July 11, 2012

(Denver) – Reacting to the announcement yesterday that the state’s 10 governor-appointed public trustees had resigned, Rep. Dan Pabon (D-Denver) said his bill to improve oversight of the appointed trustees “has done its job.”

“This year I sponsored, and Gov. Hickenlooper signed, legislation to increase the transparency and accountability of the 10 governor-appointed trustees,” Rep. Pabon said. “This law was intended to create accountability and oversight. I would like to know why these trustees resigned and work with the governor to ensure that our public trust remains strong. If some or all of these trustees seek and receive reappointment after a thorough vetting process, the new law has done its job. The system worked.

Each Colorado county has a public trustee who oversees foreclosures and other real-estate transactions. In 54 of the 64 counties, the public trustee’s function is performed by the county treasurer. In the other 10, the trustee is appointed by the governor.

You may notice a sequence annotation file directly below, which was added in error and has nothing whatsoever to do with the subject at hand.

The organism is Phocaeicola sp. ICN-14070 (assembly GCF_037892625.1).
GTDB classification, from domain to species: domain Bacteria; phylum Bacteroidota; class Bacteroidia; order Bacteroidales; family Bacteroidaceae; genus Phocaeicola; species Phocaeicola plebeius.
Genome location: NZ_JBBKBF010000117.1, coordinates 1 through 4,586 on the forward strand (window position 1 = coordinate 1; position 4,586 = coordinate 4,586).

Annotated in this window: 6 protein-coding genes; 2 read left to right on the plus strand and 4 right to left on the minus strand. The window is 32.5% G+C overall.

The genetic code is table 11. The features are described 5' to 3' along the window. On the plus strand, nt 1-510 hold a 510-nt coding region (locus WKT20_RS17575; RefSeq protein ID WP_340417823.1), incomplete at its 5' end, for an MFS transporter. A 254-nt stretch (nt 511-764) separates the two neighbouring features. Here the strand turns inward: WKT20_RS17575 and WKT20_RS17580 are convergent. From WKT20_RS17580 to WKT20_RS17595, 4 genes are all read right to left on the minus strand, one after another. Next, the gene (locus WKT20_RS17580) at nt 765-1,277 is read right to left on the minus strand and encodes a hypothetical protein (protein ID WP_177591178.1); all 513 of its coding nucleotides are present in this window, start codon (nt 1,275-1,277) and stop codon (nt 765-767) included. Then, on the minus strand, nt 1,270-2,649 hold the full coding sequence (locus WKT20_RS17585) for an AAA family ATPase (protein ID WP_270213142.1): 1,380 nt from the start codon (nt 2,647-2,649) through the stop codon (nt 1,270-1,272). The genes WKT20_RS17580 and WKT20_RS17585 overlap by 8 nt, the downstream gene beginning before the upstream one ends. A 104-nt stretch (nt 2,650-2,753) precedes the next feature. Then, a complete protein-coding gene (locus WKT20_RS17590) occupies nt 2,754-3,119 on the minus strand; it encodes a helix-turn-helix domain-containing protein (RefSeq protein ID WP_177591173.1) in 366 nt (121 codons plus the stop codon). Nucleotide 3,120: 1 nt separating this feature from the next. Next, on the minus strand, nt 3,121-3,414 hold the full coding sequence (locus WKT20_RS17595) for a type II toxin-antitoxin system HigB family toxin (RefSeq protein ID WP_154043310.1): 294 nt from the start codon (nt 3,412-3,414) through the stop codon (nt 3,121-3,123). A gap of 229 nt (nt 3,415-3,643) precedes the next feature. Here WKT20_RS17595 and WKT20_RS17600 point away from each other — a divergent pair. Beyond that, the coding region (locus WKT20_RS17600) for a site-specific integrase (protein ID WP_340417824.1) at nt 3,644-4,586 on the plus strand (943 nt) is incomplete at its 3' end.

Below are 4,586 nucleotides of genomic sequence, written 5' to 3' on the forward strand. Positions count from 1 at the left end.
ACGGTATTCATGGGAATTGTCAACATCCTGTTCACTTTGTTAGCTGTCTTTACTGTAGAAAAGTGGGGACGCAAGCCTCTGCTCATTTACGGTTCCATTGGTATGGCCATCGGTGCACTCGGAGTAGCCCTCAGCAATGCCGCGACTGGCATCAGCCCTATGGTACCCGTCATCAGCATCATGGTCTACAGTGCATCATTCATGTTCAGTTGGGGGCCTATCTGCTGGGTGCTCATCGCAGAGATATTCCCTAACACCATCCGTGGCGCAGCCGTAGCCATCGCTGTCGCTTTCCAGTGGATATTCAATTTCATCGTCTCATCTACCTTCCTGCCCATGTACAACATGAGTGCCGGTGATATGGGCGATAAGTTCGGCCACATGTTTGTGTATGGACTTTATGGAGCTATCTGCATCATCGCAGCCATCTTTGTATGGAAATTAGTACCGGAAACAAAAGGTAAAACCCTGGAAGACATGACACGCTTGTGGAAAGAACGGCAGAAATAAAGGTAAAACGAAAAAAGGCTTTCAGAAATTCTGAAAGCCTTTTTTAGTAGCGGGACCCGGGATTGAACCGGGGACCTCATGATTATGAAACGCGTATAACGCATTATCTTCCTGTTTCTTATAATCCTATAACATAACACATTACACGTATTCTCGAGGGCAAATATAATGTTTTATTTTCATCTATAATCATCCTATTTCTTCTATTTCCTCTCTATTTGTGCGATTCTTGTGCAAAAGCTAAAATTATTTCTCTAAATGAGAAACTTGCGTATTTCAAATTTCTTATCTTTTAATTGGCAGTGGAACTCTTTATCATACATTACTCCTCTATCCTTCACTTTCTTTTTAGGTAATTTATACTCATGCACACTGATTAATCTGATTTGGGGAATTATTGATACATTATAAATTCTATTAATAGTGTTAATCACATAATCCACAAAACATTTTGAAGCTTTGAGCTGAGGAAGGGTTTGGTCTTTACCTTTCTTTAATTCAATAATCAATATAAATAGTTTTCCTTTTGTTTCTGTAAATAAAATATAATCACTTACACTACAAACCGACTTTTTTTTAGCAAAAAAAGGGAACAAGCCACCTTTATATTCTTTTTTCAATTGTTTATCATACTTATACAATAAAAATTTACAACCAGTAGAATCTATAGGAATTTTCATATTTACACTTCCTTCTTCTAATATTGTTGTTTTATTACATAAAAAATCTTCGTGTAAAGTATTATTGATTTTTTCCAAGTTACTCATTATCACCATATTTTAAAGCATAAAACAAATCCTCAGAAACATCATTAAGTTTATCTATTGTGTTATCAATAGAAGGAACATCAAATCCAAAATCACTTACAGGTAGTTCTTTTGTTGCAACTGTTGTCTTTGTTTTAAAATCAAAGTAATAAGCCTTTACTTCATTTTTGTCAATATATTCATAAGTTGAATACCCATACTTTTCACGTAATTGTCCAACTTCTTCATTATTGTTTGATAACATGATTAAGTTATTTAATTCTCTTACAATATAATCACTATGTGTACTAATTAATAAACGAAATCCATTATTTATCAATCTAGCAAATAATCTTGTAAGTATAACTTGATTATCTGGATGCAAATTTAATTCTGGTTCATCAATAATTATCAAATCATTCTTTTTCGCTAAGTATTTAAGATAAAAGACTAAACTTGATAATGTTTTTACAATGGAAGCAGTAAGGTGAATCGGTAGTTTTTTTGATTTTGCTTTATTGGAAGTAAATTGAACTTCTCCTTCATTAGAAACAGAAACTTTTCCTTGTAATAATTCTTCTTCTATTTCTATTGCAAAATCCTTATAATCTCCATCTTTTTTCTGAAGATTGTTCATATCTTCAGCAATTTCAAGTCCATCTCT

House Bill 12-1329, which was sponsored by Rep. Pabon with Rep. Ray Scott (R-Grand Junction), approved by the legislature with broad bipartisan support and signed by the governor in May, makes the appointed trustees subject to the state procurement code for any purchase of $20,000 or more, requires an annual audit of each appointed trustee and subjects their budgets to review by their county commissioners.

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